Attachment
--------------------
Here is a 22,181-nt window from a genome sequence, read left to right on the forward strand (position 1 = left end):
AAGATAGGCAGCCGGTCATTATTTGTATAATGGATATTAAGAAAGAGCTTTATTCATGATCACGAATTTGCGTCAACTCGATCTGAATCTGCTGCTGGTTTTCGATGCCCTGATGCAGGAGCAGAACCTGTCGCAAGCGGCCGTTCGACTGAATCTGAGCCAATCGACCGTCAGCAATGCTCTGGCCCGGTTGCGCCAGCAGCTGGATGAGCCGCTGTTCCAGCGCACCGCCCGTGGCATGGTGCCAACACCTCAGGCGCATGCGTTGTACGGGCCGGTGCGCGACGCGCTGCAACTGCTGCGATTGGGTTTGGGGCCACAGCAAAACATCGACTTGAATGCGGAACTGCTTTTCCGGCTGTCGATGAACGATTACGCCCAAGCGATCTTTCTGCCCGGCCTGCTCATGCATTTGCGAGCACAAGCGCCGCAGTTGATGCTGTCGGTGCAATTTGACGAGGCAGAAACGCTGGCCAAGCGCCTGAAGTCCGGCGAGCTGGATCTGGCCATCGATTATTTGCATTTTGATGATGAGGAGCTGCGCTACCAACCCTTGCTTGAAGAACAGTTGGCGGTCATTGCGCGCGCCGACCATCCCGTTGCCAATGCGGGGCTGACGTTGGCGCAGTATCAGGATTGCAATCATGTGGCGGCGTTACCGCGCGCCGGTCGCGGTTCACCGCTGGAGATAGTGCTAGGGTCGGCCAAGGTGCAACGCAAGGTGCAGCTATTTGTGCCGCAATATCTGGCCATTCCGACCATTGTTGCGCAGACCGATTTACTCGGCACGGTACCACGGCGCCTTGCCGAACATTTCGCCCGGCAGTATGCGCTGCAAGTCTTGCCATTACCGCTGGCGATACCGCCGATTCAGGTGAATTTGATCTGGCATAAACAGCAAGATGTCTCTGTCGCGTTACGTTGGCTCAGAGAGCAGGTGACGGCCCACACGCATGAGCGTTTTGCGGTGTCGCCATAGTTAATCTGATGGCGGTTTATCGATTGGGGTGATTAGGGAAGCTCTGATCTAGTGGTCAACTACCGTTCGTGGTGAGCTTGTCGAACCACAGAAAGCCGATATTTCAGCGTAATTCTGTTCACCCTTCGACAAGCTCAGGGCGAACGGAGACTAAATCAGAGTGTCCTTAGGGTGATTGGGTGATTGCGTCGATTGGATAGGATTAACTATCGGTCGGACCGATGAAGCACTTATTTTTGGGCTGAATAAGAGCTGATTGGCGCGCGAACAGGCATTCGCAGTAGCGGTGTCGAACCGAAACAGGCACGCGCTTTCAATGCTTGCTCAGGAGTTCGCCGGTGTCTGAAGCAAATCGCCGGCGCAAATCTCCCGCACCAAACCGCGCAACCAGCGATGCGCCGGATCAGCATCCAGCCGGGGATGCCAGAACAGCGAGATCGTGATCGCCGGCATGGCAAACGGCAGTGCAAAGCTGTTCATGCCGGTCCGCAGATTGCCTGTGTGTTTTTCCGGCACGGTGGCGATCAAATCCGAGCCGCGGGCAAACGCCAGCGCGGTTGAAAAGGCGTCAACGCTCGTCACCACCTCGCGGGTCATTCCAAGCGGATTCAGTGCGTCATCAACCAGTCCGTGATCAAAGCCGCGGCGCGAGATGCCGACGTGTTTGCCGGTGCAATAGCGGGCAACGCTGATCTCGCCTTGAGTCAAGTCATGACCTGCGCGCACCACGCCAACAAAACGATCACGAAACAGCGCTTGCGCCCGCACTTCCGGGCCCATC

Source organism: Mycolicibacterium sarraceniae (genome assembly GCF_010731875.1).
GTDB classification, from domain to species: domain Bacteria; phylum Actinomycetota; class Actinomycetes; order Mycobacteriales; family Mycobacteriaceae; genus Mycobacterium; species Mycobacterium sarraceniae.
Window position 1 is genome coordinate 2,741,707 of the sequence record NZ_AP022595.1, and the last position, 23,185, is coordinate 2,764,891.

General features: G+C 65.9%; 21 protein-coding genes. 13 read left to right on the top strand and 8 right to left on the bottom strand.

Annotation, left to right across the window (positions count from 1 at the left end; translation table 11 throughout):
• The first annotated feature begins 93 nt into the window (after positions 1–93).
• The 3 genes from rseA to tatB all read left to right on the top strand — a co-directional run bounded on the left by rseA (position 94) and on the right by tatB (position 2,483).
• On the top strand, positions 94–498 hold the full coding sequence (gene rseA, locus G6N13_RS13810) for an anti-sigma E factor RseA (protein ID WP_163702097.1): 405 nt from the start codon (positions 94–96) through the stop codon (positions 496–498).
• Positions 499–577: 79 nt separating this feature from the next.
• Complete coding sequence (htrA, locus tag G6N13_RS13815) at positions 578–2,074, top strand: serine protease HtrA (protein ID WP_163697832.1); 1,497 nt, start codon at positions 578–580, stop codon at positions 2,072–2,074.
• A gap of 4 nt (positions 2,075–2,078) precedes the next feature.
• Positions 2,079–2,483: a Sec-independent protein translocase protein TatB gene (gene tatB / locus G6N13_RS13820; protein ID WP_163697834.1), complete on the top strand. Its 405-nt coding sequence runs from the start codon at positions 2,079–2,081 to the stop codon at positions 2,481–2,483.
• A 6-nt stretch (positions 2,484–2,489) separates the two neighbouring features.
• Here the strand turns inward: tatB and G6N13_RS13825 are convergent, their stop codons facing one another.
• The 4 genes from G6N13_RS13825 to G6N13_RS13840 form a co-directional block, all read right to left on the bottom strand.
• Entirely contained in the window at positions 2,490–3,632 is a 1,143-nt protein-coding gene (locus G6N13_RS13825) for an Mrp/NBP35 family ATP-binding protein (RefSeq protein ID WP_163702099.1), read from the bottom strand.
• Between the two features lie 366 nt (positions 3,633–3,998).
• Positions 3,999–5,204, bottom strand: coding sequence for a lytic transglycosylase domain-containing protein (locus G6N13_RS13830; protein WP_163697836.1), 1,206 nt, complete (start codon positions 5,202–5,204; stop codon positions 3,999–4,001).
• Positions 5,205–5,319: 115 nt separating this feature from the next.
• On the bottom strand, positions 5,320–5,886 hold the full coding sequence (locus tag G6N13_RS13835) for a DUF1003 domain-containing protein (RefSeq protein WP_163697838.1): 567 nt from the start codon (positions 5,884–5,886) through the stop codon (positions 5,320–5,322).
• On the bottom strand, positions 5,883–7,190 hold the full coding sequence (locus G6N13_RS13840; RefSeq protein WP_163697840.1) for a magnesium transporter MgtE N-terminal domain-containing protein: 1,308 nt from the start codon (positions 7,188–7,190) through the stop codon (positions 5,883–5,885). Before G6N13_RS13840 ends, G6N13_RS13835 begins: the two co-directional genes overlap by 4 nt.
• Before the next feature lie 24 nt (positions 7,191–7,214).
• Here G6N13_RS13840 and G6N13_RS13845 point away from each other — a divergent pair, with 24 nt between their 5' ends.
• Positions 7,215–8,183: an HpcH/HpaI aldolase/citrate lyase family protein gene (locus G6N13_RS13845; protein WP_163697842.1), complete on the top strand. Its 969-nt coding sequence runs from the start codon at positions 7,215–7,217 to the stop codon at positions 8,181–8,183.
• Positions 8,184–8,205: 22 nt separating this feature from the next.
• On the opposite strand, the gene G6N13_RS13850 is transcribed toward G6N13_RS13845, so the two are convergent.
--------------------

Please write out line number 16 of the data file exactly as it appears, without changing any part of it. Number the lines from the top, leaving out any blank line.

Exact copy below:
• Here the strand turns inward: tatB and G6N13_RS13825 are convergent, their stop codons facing one another.